At CrossFit, I’ve heard of this phenomenon wherein when one performs a squat, at the bottom, there’s this kind of springy moment. Supposedly, the knees reach a point where they naturally rebound a bit, which helps one get back up while holding large amounts of weight.
For a long time, I thought that was a cruel joke, or another one of those things that are experienced by “real” athletes and not me. Because whenever I went down in a squat, my knees would collapse inward and require Herculean efforts on my part simply to keep from crashing together. They hindered my ability to push back to standing. They didn’t help.
For a long time I thought it was a myth.
But then I started focusing on keeping my knees from collapsing not just when I was actively trying to do squats, but when I stood and walked and hiked.
And the other day, when I was doing landmine squats, showing off on the only apparatus that my husband and I both do that I lift more weight on, I felt it.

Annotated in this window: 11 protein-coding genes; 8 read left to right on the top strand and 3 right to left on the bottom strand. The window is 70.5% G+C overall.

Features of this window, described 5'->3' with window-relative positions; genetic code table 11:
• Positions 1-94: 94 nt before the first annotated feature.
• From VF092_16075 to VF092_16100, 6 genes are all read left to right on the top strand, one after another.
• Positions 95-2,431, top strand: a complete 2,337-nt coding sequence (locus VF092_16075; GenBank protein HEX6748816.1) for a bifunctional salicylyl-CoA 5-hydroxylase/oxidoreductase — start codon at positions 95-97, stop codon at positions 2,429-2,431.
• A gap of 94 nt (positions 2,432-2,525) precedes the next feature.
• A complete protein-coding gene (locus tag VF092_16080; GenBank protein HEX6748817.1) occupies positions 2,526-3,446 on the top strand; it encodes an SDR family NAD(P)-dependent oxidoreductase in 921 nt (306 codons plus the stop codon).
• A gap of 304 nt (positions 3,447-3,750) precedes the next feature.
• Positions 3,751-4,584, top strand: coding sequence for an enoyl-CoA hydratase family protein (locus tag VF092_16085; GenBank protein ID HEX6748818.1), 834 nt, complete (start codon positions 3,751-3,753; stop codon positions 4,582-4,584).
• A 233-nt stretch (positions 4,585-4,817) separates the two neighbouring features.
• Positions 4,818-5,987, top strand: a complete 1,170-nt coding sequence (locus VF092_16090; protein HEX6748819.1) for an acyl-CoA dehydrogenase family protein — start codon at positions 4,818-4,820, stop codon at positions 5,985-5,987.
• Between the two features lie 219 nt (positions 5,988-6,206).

At the bottom of my squat my knees felt … springy.
I squatted down and it felt natural to push back up.
My knees were no longer collapsing inward, and it surprised me, because I’d thought that that was what they naturally did and would continue to do. Even though I’d been working on keeping them from collapsing, I didn’t believe that my mechanics would actually change.
And, to be honest, I’d forgotten all about the bounce that I might experience once my mechanics changed. I wasn’t thinking about it, wasn’t looking for it. It just happened.
Kind of like my increase in running speed, which was a surprise, because I’d just about given up on ever running much faster.
I guess I’ll have to stop having such low expectations for myself.